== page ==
An Analogy for Thinking about the Incarnation

By John McKinley Feb. 24, 2012 4:15 p.m. Theology

My students usually have trouble grasping Chalcedonian Christology that Jesus, God the Son, lives as one person in two natures, simultaneously. I’ve thought about this repeatedly enough that the traditional formulation feels familiar to me, but students hearing it for the first time are confounded. Maybe I should be confounded more myself, and allow the mystery to creep in more heavily when I consider the Incarnation. I like to add that it’s appropriate when we think about Jesus and the deep things of God that we feel a bit dizzy.

But we still need to try and make sense of it however we may grasp at these deep things with our feeble minds. Often I find that the hardest thing is not in thinking that Jesus is eternally God the Son, or that he is a true human being, but that he lives a dual life by possessing both natures and living through them at the same time (the hypostatic union). The analogy I explain to them from our life experience is focused on understanding the simultaneity of the Incarnation for God the Son.

Compare Jesus’ two natures, divine and human, to two languages, thinking of a language as an analogy for a nature, a mode of being, the capacities one has for existence as a natural kind. Consider that Joe, a native English speaker, is one person with one language (because he’s an American and never saw the need to learn another language). In terms of participating in communication reality with the exchange of meaning and self-expression to other persons with minds, Joe has (only) one mode of being by virtue of his English language capacity.

Joe took a trip to Moscow and met the woman he would like to marry, Olga. The problem with their relationship is that Olga knows only Russian, and Joe knows only English. They don’t have a lot to say to each other. Such is Joe’s interest in Olga that he has begun learning her language, fervently. After several weeks of hard study, Joe has extended himself beyond his English language mode to add a second mode of communicative participation, now in Russian. Joe has a working Russian vocabulary of about 345 words when he next visits Moscow and meets Olga again. They now have a little bit to say to each other in Russian.

While fully retaining his capacity for expression and participation in the English language, Joe has gained a limited capacity for expression and participation in the Russian language. Sadly, he cannot do everything in Russian that he is able to do in English, and he must work within those constraints of his second language. Sometimes he astonishes himself at how he can read and send text messages on his phone in English while simultaneously he struggles to make himself understood in Russian—he must relate to people in restaurants and on the street as if he were a child, knowing very little (as compared to what he knows and can do in English). Olga’s friends tell Russian jokes, but these usually turn into an occasion to laugh at Joe, because he’s not able to get the jokes with his limited Russian capacity. Joe’s not good at language, so he muddles along within his limitations for the sake of making a relationship with Olga. No Russian, no relationship that may lead (hopefully) to marriage.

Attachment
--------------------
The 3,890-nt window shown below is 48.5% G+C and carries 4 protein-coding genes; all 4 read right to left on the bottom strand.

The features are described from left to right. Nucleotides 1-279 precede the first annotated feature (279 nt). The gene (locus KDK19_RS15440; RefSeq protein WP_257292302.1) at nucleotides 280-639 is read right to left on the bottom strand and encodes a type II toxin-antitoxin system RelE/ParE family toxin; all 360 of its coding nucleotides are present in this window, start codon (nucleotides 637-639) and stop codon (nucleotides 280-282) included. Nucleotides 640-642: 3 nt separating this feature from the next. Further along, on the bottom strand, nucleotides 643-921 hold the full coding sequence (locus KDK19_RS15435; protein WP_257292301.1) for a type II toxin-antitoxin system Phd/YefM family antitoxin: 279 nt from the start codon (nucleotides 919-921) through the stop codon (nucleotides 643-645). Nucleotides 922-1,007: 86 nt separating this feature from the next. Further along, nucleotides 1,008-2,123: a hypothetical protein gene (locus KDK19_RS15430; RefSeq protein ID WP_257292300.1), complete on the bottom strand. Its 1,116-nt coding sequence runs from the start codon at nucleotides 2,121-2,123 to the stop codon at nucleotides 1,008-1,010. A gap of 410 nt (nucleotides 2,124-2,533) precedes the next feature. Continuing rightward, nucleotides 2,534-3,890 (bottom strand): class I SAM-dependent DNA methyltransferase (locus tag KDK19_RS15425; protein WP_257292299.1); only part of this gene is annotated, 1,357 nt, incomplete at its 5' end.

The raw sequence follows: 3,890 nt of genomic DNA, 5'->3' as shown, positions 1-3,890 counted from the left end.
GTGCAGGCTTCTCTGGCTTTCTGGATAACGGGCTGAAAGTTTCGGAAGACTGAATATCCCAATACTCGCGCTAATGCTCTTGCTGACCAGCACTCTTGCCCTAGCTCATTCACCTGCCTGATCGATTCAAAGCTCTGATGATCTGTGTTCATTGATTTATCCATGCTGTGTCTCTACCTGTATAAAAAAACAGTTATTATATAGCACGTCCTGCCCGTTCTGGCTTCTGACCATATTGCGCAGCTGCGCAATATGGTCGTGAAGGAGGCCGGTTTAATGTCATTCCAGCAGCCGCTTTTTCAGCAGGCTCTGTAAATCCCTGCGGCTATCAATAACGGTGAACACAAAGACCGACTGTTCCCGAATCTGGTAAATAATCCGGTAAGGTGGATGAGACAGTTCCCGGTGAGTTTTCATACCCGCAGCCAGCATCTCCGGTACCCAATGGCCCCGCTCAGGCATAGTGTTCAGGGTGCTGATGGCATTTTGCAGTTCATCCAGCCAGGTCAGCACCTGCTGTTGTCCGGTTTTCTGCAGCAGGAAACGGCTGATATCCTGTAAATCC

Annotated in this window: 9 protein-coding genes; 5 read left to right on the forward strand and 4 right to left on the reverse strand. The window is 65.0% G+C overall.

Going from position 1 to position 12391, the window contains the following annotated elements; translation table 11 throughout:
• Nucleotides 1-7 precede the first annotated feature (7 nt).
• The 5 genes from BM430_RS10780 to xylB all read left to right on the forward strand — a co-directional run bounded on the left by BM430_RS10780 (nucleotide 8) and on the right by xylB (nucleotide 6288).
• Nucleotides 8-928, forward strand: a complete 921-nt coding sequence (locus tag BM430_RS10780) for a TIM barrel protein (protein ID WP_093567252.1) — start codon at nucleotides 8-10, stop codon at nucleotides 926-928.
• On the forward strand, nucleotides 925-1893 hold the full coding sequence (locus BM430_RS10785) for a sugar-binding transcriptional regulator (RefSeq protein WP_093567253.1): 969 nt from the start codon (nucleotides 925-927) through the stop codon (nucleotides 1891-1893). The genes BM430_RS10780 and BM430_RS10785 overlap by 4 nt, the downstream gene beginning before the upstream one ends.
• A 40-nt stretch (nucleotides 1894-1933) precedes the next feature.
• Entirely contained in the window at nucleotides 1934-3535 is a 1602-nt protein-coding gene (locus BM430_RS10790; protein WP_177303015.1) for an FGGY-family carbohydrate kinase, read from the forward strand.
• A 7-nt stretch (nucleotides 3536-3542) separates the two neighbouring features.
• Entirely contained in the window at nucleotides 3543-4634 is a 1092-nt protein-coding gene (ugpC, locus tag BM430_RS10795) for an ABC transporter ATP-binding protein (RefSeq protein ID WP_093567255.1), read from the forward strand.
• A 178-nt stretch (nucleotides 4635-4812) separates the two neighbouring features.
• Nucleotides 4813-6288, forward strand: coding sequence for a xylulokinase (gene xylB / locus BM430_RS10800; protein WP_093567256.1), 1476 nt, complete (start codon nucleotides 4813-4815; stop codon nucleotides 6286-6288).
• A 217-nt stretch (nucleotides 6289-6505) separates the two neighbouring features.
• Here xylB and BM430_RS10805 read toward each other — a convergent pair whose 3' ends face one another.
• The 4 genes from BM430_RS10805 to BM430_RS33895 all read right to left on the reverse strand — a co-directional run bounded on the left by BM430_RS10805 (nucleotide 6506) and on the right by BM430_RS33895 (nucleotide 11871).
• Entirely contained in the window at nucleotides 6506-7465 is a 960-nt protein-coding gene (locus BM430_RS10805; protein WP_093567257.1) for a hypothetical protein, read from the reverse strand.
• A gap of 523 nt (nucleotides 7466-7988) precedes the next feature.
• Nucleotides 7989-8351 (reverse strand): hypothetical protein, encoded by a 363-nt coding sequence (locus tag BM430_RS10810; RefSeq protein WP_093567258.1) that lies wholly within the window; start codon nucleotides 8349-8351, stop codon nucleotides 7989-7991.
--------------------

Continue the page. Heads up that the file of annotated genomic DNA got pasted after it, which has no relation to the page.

Joe’s experience is a little like Jesus, living as one person in two natures simultaneously. As God the Word, the eternal Son and second person of the Trinity lives unlimited in his omniscience, omnipotence, omnipresence, timelessness, etc. This is his life according to his divine nature. As the Son of God he also lives simultaneously in his recently acquired life as a creature under the name of Jesus of Nazareth. This is his life by which he suffers the multitude of limitations on his personal self-expression according to human physicality, temporality, created will and mind, etc. Simultaneously. And, because the Incarnation involves unchanging deity and humanity, Jesus will never develop his humanity to the point of parity with his deity (unlike Joe, who may, with Olga’s help, grow in his Russian capacity to match his English abilities or exceed them).

Thus did Jesus remain fully God and fully exercised his divine powers while (or, by means of which?) he took up life as fully man to suffer our hell and attain worthiness as a man under God for our sakes. And he remains one person in two natures for our sakes, so we will be able to relate to him and the triune God through his visible, tangible humanity. Forever. Are we dizzy yet?


  • Ken Berding Feb. 26, 2012 at 5:00 PM

    Analogies are tough, particularly when talking about the deep things of God, as you put it. But I found this analogy really helpful. Thanks so much for sharing it with us!

  • Ken Wiens Feb. 27, 2012 at 3:54 PM

    I went thru the Mdiv/ThM at Talbot. I think your blog cleared this topic up for me more than I can ever remember in my studies at Talbot. Thanks much for sharing this analogy and explanation. And yes,l I am still dizzy! Lol.

  • Doug Dobbs Feb. 27, 2012 at 5:52 PM

    I think your analogy is good up to a point. However, I've come to the understanding (that's close to a conclusion but not as final) that Jesus did not exercise those divine powers beyond what is available to us. If he did, that punches a hole in the case for his identification with us in our weakness. If he can do a "Superman" moment and step into the phone booth and use those divine powers to get out of a jam, then he would have no idea what my little limited life is like. I tend to think his sinless humanity's unhindered fellowship with the Father empowered him to do things, but I don't see it as an exercise of his own divine nature apart from reliance on the Father. It's a fine hair to split, and I will not be starting a new denomination based on it. But I need a Savior who knows where I ache and bleed. And I think he does know because he did ache and bleed like I have, and worse.

    Does that make sense?